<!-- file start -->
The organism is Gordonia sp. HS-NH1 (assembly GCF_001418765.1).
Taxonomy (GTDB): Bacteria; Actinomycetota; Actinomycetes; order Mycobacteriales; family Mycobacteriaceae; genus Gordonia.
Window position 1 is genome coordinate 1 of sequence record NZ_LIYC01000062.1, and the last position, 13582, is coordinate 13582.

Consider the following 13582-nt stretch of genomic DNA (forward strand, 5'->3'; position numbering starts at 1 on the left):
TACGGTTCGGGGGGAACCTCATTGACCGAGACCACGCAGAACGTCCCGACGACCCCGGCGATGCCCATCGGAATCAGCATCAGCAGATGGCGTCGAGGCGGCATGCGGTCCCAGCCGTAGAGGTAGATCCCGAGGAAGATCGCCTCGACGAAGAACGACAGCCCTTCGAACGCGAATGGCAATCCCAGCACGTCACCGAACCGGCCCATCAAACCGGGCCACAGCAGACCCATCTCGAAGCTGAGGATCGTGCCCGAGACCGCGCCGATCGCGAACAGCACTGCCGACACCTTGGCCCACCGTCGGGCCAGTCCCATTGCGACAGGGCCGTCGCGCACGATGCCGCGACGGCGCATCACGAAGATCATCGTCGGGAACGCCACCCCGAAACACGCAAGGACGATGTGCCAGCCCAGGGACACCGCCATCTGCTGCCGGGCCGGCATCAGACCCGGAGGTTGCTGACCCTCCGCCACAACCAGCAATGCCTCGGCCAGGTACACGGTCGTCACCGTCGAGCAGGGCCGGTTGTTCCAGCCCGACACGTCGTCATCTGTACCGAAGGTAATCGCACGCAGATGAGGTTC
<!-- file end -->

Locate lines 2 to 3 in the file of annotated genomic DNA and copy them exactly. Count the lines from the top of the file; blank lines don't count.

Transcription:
Taxonomy (GTDB): Bacteria; Actinomycetota; Actinomycetes; order Mycobacteriales; family Mycobacteriaceae; genus Gordonia.
Window position 1 is genome coordinate 1 of sequence record NZ_LIYC01000062.1, and the last position, 13582, is coordinate 13582.